My comment on
: however lackluster the outcome, it is progress in world civilization when countries fight over environmental issues instead of killing each other on account of ideological differences. Finally, governments are recognizing that we humans have important shared concerns than trump ideology. Too bad it looks like it will take ever escalating world crises for something to really come of this. Copenhagen
On a related topic, the New Yorker has an interesting report by Evans Osnos titled "Green Giant: Beijing’s crash program for clean energy." The most fun part in it is the author's experience with e-bikes, an effective, clean and low-cost alternative to automobiles. At an e-bike shop:
The manager rang up the sale, and I chatted with two buyers who were students at the Beijing University of Aeronautics and Astronautics. “You must have tons of these in the
, because you’re always talking about environmental consciousness,” one of them, an industrial-design major wearing a Che Guevara T-shirt, said. Not really, I told him; American drivers generally use bikes for exercise, not transportation. He looked baffled. Around his campus and others in U.S. , electric bikes are as routine as motorcycles are in the hill towns of Beijing . Italy
And after Osnos purchased an e-bike of the brand Turtle King:
I threaded through an intersection clotted with honking traffic, and the feeling, I discovered, was sublime. The Turtle King was addictive. I began riding it everywhere, showing up early for appointments, flush with efficiency and a soupçon of moral superiority.
look at all these e-bikes they are riding...
I suspect I myself might be credited with early reporting in English on Chinese e-bikes :-). Nearly a year ago, I wrote the following in my review of James Fallows' Postcards from Tomorrow Square:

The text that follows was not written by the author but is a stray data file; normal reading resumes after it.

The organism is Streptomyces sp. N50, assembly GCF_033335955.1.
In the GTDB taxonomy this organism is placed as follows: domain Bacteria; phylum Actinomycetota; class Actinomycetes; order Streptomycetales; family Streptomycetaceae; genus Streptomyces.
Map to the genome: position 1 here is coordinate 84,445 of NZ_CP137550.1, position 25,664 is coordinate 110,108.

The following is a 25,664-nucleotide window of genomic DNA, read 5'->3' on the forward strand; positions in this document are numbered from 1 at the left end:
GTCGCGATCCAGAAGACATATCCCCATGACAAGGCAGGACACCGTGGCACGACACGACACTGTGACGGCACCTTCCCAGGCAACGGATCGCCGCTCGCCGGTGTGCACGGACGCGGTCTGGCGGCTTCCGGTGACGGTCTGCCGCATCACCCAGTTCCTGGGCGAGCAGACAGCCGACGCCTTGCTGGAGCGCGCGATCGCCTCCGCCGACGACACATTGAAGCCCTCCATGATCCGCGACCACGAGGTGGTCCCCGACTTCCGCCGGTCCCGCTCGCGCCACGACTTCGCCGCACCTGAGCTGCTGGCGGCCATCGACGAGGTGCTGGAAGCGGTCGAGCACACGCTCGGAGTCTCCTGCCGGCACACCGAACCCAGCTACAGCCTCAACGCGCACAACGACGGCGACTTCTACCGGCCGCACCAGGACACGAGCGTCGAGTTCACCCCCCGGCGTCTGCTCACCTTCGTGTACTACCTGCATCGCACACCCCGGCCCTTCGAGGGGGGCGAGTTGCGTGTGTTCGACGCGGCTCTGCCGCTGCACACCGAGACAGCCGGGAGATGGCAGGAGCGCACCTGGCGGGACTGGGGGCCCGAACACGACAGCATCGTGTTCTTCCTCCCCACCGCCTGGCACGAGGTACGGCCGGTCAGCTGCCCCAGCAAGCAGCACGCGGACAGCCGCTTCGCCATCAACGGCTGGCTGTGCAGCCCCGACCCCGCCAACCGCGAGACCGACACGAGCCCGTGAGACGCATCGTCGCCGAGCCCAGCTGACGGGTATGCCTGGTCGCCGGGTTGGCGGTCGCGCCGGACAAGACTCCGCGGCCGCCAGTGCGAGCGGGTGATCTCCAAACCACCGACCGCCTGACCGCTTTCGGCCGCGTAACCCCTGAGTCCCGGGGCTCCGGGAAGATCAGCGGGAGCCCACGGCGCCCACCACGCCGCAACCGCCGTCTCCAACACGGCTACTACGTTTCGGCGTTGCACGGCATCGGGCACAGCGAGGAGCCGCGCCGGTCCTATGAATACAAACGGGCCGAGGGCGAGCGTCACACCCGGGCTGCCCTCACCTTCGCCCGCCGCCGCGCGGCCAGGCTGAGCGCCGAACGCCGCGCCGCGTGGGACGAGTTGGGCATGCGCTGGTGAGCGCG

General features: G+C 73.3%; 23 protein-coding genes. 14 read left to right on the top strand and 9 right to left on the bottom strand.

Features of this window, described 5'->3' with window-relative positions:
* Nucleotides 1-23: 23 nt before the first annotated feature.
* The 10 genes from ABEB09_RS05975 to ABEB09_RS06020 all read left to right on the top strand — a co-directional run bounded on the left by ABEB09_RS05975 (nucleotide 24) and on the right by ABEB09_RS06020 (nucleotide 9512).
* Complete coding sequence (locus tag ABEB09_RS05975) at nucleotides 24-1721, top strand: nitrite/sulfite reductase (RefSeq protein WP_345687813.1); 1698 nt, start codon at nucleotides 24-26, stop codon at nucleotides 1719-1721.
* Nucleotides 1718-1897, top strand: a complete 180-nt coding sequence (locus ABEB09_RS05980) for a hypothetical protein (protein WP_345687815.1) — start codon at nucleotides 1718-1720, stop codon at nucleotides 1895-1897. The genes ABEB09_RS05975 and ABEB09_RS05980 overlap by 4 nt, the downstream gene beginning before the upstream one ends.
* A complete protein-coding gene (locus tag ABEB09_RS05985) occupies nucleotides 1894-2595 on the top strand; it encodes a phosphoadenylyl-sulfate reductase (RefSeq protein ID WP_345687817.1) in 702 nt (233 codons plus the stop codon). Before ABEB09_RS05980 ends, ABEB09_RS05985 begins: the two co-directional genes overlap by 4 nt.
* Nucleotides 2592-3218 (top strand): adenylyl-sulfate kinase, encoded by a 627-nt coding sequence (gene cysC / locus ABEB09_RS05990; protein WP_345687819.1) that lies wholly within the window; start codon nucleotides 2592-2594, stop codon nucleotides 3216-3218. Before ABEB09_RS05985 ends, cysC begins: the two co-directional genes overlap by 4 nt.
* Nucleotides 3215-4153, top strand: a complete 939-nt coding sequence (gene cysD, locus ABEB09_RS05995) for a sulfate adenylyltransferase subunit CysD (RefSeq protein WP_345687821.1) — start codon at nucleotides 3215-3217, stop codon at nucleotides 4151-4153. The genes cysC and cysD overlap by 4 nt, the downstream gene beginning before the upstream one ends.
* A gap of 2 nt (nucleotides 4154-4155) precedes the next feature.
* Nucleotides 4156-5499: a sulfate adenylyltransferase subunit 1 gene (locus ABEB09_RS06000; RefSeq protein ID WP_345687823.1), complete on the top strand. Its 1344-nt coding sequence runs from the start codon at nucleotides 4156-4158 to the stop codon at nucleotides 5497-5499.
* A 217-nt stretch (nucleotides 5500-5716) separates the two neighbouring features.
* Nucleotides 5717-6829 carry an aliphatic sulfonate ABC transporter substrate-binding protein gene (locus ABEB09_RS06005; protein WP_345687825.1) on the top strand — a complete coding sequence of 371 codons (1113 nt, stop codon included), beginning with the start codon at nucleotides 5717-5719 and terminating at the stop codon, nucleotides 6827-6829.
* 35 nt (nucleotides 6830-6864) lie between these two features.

Don't underestimate those home-made e-bikes inThe cement plant case is only one of those homegrown, and very creative, "green" efforts popping up across the country. I've seen others during my annual visits to
. One of my favorite examples is the electric bicycle which I first saw in China several years ago. These are popular with people who want more than a bicycle, but can’t afford, or don’t want to deal with, a car. And there is not just one kind. There are lots of different brands using different kinds of components. Nobody is waiting for the right battery. They just make the things and try, apparently successfully, to sell them. Some look like junk, some look pretty good, but they are out there and being used. Chengdu
By the way, in that same review, I had an in-passing criticism of a NYT columnist's opinion that "
can’t have a greener society" because of its one-party system (this doesn't mean I like the system - I don't). Apparently I had pissed off some readers with the criticism, which is understandable. Curiously though, a year later in another op-ed the same columnist made a 180° turn toward China 's political system. No doubt he is sincere in both articles. I'm just not sure what made a Pulitzer winner flip-flop like that, except perhaps that he was writing about a country he did not really know. China